Sugar was suspected as a cause of heart disease in the 1960s, but the Sugar Association threw everyone off the scent by paying the equivalent of $50,000 to three Harvard scientists for a review that minimized the link between sugar and heart disease and instead suspected saturated fats.
The seminal paper, which was published in the New England Journal of Medicine in 1967, influenced government health policy and was instrumental in launching the low-fat foods industry.
But the whole thing was a scam, paid for by the sugar industry, documents uncovered by a researcher at the University of California at San Francisco have revealed. One of the Harvard scientists paid by the sugar industry was D Mark Hegsted, who went on to become head of nutrition at the United States Department of Agriculture, and who drafted the dietary guidelines for the US in 1977.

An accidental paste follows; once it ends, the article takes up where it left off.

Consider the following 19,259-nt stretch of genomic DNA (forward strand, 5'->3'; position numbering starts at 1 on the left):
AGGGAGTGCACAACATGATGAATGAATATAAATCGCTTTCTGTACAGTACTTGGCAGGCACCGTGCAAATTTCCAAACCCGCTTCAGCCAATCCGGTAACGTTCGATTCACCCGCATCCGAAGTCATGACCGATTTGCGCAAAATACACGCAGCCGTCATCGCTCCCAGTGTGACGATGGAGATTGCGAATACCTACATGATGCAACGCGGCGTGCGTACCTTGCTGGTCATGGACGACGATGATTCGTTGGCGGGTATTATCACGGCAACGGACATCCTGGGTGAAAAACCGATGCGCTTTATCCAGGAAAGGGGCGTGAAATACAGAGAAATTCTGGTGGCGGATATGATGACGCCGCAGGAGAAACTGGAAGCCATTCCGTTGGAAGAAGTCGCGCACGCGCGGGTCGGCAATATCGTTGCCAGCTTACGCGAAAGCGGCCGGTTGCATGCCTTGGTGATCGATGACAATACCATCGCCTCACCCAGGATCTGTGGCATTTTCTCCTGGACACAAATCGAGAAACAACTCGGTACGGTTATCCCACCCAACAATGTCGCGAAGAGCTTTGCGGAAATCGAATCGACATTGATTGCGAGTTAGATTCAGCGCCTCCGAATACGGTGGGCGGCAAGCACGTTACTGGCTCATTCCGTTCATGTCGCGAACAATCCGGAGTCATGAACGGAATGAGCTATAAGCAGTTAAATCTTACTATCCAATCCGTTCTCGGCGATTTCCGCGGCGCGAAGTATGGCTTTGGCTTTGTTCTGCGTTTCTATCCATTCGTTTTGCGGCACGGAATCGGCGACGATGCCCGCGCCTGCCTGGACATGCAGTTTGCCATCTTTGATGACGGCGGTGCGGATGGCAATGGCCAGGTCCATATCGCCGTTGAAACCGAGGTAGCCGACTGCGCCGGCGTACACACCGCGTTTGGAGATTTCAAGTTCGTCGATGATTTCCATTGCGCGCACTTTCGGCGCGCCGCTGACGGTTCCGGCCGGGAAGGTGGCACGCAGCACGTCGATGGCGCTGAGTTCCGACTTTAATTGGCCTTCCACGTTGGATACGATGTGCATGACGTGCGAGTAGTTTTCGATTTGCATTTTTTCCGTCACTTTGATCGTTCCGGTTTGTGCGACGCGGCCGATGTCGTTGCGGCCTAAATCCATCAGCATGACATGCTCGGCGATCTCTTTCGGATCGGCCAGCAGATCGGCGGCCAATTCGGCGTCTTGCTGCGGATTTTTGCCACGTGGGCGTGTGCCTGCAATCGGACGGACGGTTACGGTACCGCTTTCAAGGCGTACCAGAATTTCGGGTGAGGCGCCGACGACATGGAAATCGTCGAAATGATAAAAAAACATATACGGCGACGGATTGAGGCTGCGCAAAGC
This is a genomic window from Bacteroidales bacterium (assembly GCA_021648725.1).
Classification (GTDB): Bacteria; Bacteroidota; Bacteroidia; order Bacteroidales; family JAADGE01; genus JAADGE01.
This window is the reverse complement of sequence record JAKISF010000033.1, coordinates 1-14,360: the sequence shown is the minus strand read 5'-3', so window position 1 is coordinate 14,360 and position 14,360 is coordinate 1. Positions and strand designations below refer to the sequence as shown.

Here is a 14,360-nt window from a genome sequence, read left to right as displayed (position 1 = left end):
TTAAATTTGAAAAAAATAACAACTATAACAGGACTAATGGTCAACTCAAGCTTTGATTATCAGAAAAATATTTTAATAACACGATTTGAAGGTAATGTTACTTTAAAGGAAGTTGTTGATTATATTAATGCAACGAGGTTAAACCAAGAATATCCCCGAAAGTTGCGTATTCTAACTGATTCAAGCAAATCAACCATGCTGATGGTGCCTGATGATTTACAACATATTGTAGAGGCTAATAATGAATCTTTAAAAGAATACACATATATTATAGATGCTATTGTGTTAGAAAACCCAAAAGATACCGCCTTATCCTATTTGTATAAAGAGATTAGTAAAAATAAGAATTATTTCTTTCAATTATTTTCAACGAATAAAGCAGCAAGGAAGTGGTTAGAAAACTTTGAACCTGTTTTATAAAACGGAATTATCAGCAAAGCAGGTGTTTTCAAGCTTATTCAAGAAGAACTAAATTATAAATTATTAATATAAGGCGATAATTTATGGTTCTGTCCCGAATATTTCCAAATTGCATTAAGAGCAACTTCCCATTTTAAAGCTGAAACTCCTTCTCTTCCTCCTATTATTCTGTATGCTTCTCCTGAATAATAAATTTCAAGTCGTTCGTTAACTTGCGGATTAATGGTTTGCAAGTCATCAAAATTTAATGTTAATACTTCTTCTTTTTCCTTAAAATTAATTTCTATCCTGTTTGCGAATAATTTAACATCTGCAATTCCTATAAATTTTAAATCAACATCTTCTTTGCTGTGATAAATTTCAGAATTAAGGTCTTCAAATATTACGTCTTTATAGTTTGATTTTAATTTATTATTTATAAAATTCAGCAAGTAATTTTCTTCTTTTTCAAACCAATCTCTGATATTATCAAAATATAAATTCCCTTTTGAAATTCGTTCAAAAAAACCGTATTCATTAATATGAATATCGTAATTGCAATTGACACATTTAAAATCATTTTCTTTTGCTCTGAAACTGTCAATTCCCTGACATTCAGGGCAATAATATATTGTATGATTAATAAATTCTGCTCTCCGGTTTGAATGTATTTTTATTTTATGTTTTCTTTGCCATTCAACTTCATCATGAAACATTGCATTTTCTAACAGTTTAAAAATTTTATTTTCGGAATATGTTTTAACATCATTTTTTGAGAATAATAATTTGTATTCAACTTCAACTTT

The paper was initiated by John Hickson, a prominent sugar industry executive, who wanted to deflect the blame away from sugar and onto saturated fats, which was in line with the theories of Ancel Keys, who falsified research to demonstrate that saturated fats raised cholesterol levels, and which, in turn, cause cardiovascular disease.
Mr Hickson recruited the researchers, paid them the money, gave them the papers to review, and told them he wanted a result that showed sugar in a good light. As the researchers reviewed the material, they sent Hickson early drafts, and he told them he was pleased with their work. “Let me assure you this is quite what we had in mind, and we look forward to its appearance in print,” he told them.
The paper was part of a movement that inspired the launch of low-fat foods and drinks, which also happened to be high in sugars. Even today, warnings about eating saturated fats are still part of general health advice, although sugars are slowly being recognised as another cause of heart disease.